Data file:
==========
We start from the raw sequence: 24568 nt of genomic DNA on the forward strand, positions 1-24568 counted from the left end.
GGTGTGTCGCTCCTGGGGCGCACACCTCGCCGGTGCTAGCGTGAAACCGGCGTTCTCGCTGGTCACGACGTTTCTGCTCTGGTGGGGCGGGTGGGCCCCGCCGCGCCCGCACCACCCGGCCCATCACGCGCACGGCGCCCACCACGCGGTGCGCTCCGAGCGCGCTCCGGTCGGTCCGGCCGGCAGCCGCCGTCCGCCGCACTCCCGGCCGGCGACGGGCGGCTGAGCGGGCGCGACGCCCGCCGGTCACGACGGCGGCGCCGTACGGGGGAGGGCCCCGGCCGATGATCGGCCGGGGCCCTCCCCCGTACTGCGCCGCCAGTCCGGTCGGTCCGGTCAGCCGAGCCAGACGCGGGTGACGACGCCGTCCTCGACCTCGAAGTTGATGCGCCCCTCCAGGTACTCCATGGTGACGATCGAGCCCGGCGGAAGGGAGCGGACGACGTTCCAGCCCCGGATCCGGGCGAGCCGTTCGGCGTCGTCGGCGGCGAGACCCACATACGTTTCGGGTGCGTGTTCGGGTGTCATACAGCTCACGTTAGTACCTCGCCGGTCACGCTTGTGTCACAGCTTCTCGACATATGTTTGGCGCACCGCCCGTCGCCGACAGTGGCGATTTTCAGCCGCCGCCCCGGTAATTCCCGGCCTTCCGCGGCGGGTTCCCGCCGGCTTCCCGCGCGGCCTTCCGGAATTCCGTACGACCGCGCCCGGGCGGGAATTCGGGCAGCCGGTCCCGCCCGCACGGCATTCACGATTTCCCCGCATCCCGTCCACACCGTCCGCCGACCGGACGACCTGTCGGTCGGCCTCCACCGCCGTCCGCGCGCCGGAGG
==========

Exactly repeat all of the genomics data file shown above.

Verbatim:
We start from the raw sequence: 24568 nt of genomic DNA on the forward strand, positions 1-24568 counted from the left end.
GGTGTGTCGCTCCTGGGGCGCACACCTCGCCGGTGCTAGCGTGAAACCGGCGTTCTCGCTGGTCACGACGTTTCTGCTCTGGTGGGGCGGGTGGGCCCCGCCGCGCCCGCACCACCCGGCCCATCACGCGCACGGCGCCCACCACGCGGTGCGCTCCGAGCGCGCTCCGGTCGGTCCGGCCGGCAGCCGCCGTCCGCCGCACTCCCGGCCGGCGACGGGCGGCTGAGCGGGCGCGACGCCCGCCGGTCACGACGGCGGCGCCGTACGGGGGAGGGCCCCGGCCGATGATCGGCCGGGGCCCTCCCCCGTACTGCGCCGCCAGTCCGGTCGGTCCGGTCAGCCGAGCCAGACGCGGGTGACGACGCCGTCCTCGACCTCGAAGTTGATGCGCCCCTCCAGGTACTCCATGGTGACGATCGAGCCCGGCGGAAGGGAGCGGACGACGTTCCAGCCCCGGATCCGGGCGAGCCGTTCGGCGTCGTCGGCGGCGAGACCCACATACGTTTCGGGTGCGTGTTCGGGTGTCATACAGCTCACGTTAGTACCTCGCCGGTCACGCTTGTGTCACAGCTTCTCGACATATGTTTGGCGCACCGCCCGTCGCCGACAGTGGCGATTTTCAGCCGCCGCCCCGGTAATTCCCGGCCTTCCGCGGCGGGTTCCCGCCGGCTTCCCGCGCGGCCTTCCGGAATTCCGTACGACCGCGCCCGGGCGGGAATTCGGGCAGCCGGTCCCGCCCGCACGGCATTCACGATTTCCCCGCATCCCGTCCACACCGTCCGCCGACCGGACGACCTGTCGGTCGGCCTCCACCGCCGTCCGCGCGCCGGAGG